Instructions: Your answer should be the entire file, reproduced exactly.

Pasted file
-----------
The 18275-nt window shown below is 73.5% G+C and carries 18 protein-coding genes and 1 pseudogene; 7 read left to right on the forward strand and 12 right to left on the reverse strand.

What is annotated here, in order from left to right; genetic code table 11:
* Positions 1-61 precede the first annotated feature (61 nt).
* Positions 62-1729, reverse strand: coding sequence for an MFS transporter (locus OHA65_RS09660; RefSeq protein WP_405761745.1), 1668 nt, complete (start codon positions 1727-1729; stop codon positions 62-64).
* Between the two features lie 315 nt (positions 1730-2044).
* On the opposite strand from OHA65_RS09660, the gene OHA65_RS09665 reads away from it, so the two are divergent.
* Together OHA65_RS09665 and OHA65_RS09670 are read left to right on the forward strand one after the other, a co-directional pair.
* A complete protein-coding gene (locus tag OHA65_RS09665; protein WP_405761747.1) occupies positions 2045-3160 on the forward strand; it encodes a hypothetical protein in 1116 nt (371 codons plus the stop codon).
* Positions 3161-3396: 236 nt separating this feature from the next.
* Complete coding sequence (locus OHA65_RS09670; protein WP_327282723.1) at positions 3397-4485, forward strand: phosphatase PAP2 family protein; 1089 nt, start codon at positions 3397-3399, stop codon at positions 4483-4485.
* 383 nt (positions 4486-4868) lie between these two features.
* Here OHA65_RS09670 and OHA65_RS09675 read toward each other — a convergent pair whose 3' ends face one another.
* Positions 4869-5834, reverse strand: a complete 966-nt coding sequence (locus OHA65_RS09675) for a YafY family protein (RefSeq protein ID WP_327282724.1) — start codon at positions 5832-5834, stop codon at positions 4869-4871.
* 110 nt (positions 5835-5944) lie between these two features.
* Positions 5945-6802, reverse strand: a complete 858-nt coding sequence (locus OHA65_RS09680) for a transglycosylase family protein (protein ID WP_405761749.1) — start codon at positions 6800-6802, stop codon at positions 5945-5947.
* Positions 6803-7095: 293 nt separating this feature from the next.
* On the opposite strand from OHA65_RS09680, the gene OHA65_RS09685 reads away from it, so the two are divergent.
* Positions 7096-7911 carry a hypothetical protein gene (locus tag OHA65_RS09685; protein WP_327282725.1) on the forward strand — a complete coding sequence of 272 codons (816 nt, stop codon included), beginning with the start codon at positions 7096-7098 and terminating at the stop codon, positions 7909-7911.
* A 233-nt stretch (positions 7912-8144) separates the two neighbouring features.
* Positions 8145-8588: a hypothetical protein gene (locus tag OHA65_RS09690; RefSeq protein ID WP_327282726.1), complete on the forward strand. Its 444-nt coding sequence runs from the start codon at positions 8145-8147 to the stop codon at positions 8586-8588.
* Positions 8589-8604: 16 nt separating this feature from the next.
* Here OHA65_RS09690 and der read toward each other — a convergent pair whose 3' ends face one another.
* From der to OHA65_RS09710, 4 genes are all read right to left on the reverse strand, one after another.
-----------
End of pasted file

The 18275-nt window shown below is 73.5% G+C and carries 18 protein-coding genes and 1 pseudogene; 7 read left to right on the forward strand and 12 right to left on the reverse strand.

What is annotated here, in order from left to right; genetic code table 11:
* Positions 1-61 precede the first annotated feature (61 nt).
* Positions 62-1729, reverse strand: coding sequence for an MFS transporter (locus OHA65_RS09660; RefSeq protein WP_405761745.1), 1668 nt, complete (start codon positions 1727-1729; stop codon positions 62-64).
* Between the two features lie 315 nt (positions 1730-2044).
* On the opposite strand from OHA65_RS09660, the gene OHA65_RS09665 reads away from it, so the two are divergent.
* Together OHA65_RS09665 and OHA65_RS09670 are read left to right on the forward strand one after the other, a co-directional pair.
* A complete protein-coding gene (locus tag OHA65_RS09665; protein WP_405761747.1) occupies positions 2045-3160 on the forward strand; it encodes a hypothetical protein in 1116 nt (371 codons plus the stop codon).
* Positions 3161-3396: 236 nt separating this feature from the next.
* Complete coding sequence (locus OHA65_RS09670; protein WP_327282723.1) at positions 3397-4485, forward strand: phosphatase PAP2 family protein; 1089 nt, start codon at positions 3397-3399, stop codon at positions 4483-4485.
* 383 nt (positions 4486-4868) lie between these two features.
* Here OHA65_RS09670 and OHA65_RS09675 read toward each other — a convergent pair whose 3' ends face one another.
* Positions 4869-5834, reverse strand: a complete 966-nt coding sequence (locus OHA65_RS09675) for a YafY family protein (RefSeq protein ID WP_327282724.1) — start codon at positions 5832-5834, stop codon at positions 4869-4871.
* 110 nt (positions 5835-5944) lie between these two features.
* Positions 5945-6802, reverse strand: a complete 858-nt coding sequence (locus OHA65_RS09680) for a transglycosylase family protein (protein ID WP_405761749.1) — start codon at positions 6800-6802, stop codon at positions 5945-5947.
* Positions 6803-7095: 293 nt separating this feature from the next.
* On the opposite strand from OHA65_RS09680, the gene OHA65_RS09685 reads away from it, so the two are divergent.
* Positions 7096-7911 carry a hypothetical protein gene (locus tag OHA65_RS09685; protein WP_327282725.1) on the forward strand — a complete coding sequence of 272 codons (816 nt, stop codon included), beginning with the start codon at positions 7096-7098 and terminating at the stop codon, positions 7909-7911.
* A 233-nt stretch (positions 7912-8144) separates the two neighbouring features.
* Positions 8145-8588: a hypothetical protein gene (locus tag OHA65_RS09690; RefSeq protein ID WP_327282726.1), complete on the forward strand. Its 444-nt coding sequence runs from the start codon at positions 8145-8147 to the stop codon at positions 8586-8588.
* Positions 8589-8604: 16 nt separating this feature from the next.
* Here OHA65_RS09690 and der read toward each other — a convergent pair whose 3' ends face one another.
* From der to OHA65_RS09710, 4 genes are all read right to left on the reverse strand, one after another.